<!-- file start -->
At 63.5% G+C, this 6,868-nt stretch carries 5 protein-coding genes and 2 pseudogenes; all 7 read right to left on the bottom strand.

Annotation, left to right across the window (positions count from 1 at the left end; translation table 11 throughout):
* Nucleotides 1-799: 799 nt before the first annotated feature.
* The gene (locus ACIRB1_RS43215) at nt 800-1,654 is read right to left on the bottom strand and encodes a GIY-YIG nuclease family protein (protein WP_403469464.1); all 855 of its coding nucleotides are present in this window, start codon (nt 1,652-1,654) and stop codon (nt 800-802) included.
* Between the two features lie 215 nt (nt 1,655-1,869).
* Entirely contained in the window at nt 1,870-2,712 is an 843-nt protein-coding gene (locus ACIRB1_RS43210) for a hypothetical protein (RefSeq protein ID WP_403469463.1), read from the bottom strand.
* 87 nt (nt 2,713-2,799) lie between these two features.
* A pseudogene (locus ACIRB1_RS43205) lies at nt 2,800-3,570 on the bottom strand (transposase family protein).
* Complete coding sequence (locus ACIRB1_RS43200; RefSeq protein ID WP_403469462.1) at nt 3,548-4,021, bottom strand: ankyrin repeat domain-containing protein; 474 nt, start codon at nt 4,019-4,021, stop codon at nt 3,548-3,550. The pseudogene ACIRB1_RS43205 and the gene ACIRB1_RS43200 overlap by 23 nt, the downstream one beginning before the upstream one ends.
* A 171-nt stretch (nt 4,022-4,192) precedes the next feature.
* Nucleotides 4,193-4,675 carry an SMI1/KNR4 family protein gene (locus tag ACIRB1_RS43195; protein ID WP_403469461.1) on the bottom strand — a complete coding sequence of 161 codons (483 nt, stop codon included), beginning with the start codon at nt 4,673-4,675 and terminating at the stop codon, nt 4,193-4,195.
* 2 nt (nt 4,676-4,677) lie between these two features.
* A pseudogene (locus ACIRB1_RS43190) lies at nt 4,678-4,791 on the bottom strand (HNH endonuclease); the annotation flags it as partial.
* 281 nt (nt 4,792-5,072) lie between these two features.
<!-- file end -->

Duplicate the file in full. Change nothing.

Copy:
At 63.5% G+C, this 6,868-nt stretch carries 5 protein-coding genes and 2 pseudogenes; all 7 read right to left on the bottom strand.

Annotation, left to right across the window (positions count from 1 at the left end; translation table 11 throughout):
* Nucleotides 1-799: 799 nt before the first annotated feature.
* The gene (locus ACIRB1_RS43215) at nt 800-1,654 is read right to left on the bottom strand and encodes a GIY-YIG nuclease family protein (protein WP_403469464.1); all 855 of its coding nucleotides are present in this window, start codon (nt 1,652-1,654) and stop codon (nt 800-802) included.
* Between the two features lie 215 nt (nt 1,655-1,869).
* Entirely contained in the window at nt 1,870-2,712 is an 843-nt protein-coding gene (locus ACIRB1_RS43210) for a hypothetical protein (RefSeq protein ID WP_403469463.1), read from the bottom strand.
* 87 nt (nt 2,713-2,799) lie between these two features.
* A pseudogene (locus ACIRB1_RS43205) lies at nt 2,800-3,570 on the bottom strand (transposase family protein).
* Complete coding sequence (locus ACIRB1_RS43200; RefSeq protein ID WP_403469462.1) at nt 3,548-4,021, bottom strand: ankyrin repeat domain-containing protein; 474 nt, start codon at nt 4,019-4,021, stop codon at nt 3,548-3,550. The pseudogene ACIRB1_RS43205 and the gene ACIRB1_RS43200 overlap by 23 nt, the downstream one beginning before the upstream one ends.
* A 171-nt stretch (nt 4,022-4,192) precedes the next feature.
* Nucleotides 4,193-4,675 carry an SMI1/KNR4 family protein gene (locus tag ACIRB1_RS43195; protein ID WP_403469461.1) on the bottom strand — a complete coding sequence of 161 codons (483 nt, stop codon included), beginning with the start codon at nt 4,673-4,675 and terminating at the stop codon, nt 4,193-4,195.
* 2 nt (nt 4,676-4,677) lie between these two features.
* A pseudogene (locus ACIRB1_RS43190) lies at nt 4,678-4,791 on the bottom strand (HNH endonuclease); the annotation flags it as partial.
* 281 nt (nt 4,792-5,072) lie between these two features.